Section 50(2)(bb) of the 1965 Act, inserted by section 9 of the Extradition (European Convention on the Suppression of Terrorism) Act, 1987, includes provision that a person arrested under Part III of the Act shall be released if there are substantial grounds for believing that that person's position would be prejudiced on account of race, religion, nationality or political opinion. This paragraph is amended, by section 6 (e), to include the belief that the person may be subjected to torture as a further ground for release.
Section 7 amends the Criminal Procedure Act, 1967, in two respects. Section 7(a) inserts reference to offences created by the Bill into section 13 (1) of the 1967 Act, the effect of which is that the District Court will not have jurisdiction either to deal summarily with offences created by the Bill or to send the accused forward for sentence in relation to those offences. At present section 13(2) excludes this jurisdiction in the case of offences such as treason, murder or genocide, to which will now be added the torture offences created by this Bill.
Section 29 of the Criminal Procedure Act, 1967 deals with bail in the case of treason, murder, genocide and certain other offences. It provides that bail may only be granted by the High Court in those cases. Section 7(b) inserts a new paragraph into section 29(1) of the 1967 Act to add the new offence of torture to those offences listed. As a result, bail may only be granted by the High Court in the case of a person charged with an offence under the Bill.
Section 8 amends the First Schedule to the Extradition (Amendment) Act, 1994, to include the offences created by the Bill. The effect of this will be that these offences will not be considered to be political offences and that extradition cannot be denied, therefore, on that ground.
Article 17 of the UN convention establishes a committee against torture to carry out the function of ensuring that states abide by their obligations under the convention. Article 21 permits the establishment of anad hoc conciliation commission in appropriate cases. Article 23 states that members of the committee and of the ad hoc conciliation commission shall be entitled to the facilities, privileges and immunities of experts on mission for the United Nations as laid down in the relevant sections of the Convention on the Privileges and lmmunities of the United Nations, which is incorporated in the Diplomatic Relations and lmmunities Act, 1967.
Section 9 makes provision for the committee against torture, and anyad hoc conciliation commission established by the committee, to be accorded the appropriate privileges and immunities as are necessary for them to exercise their functions independently.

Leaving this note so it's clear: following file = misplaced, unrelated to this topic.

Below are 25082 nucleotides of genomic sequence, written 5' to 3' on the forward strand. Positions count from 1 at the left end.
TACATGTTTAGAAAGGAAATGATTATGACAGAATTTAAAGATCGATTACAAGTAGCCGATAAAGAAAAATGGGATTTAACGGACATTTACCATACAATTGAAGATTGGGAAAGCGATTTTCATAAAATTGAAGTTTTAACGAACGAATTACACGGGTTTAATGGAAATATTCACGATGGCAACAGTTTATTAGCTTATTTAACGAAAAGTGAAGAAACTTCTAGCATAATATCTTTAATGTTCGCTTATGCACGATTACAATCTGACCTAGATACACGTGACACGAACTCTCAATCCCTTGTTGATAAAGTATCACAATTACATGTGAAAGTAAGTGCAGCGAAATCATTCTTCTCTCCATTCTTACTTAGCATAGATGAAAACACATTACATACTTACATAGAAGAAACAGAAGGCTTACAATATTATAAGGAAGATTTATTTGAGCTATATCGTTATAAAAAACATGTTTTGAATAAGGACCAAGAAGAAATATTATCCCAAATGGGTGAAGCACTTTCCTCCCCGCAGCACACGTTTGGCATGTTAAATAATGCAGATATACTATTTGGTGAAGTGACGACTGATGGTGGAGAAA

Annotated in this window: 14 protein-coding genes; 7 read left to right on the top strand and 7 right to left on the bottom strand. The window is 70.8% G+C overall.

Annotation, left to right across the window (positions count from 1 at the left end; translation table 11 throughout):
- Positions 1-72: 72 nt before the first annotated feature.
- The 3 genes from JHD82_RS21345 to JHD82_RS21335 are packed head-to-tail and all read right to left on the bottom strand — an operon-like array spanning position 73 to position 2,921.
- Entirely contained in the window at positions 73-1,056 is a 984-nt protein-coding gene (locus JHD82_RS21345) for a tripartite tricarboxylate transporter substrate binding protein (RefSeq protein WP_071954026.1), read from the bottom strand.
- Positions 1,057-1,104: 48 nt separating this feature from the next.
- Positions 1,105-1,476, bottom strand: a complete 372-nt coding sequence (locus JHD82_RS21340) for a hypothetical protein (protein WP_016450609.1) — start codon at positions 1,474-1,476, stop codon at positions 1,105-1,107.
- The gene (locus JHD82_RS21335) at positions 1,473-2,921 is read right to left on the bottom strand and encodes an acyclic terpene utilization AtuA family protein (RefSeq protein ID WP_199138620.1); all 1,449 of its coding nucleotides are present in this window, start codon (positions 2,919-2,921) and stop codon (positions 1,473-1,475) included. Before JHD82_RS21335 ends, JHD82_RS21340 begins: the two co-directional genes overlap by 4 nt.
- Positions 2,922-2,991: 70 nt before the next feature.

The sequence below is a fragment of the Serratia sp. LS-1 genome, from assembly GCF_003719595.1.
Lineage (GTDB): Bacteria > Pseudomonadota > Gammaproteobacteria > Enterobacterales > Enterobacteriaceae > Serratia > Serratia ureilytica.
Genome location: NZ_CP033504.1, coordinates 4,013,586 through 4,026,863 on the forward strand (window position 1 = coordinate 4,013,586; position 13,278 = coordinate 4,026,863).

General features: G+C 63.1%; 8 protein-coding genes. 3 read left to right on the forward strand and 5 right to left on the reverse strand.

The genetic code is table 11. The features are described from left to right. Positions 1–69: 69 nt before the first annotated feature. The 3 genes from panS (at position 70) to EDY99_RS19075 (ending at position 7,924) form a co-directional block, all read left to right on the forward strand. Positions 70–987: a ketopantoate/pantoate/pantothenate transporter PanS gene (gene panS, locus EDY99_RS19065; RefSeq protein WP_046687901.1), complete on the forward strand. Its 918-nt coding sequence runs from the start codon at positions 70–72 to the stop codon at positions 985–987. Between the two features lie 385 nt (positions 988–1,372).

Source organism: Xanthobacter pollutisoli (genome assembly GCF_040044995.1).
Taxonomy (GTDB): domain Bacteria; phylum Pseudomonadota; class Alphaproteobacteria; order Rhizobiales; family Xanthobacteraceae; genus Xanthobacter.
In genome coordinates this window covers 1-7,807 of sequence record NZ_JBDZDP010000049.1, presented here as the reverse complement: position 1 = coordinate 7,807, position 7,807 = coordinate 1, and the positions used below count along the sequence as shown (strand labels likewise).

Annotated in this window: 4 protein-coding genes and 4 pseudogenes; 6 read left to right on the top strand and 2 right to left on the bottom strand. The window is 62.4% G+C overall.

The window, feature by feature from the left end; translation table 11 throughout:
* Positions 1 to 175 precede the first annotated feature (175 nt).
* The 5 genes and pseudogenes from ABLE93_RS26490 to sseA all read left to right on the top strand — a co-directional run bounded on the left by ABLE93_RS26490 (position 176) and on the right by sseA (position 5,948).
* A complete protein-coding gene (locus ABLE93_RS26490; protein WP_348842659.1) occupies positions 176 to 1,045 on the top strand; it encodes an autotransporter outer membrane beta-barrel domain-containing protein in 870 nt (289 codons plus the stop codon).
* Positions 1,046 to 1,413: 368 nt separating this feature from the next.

Section 10 is a standard provision, which provides that any expenses incurred by any Minister of the Government in the administration of the Act will, to the extent sanctioned by the Minister for Finance, be paid out of moneys provided by the Oireachtas. The Bill may give rise to additional costs, for example, the costs incurred in prosecuting persons accused of offences under the Bill. In addition, the convention imposes obligations on states which have ratified it regarding expenses of the committee established under Article 17 as well as expenses incurred in connection with meetings of states and the committee. However, there are no grounds for believing at present that any substantial expenditure will arise.
Section 11 is a standard provision setting out the short title of the Bill and providing for the commencement of the Act.
In concluding my remarks, I want to say that this Bill honours an important international obligation and, furthermore, it is a positive indication of the repugnance we feel at unspeakable acts committed most frequently by tyrannical regimes which are sadly still all too prevalent in the world today. I believe it is also a demonstration of our willingness to do all we can to ensure that the perpetrators of those heinous crimes are brought to justice.
As recently as last December, we celebrated the 50th anniversary of the adoption of the Universal Declaration of Human Rights. I am pleased that, because of the priority which I accorded the measure, it proved possible to publish the Bill prior to that anniversary.
As Senators will be aware, this Bill is being debated first in the Seanad. Given the excellent and well deserved reputation of this House for raising and advancing human rights issues, I look forward to a constructive and informed debate. As always, I will follow the debate with great care and interest and will take full account of all contributions. I thank Senators for their co-operation in this regard.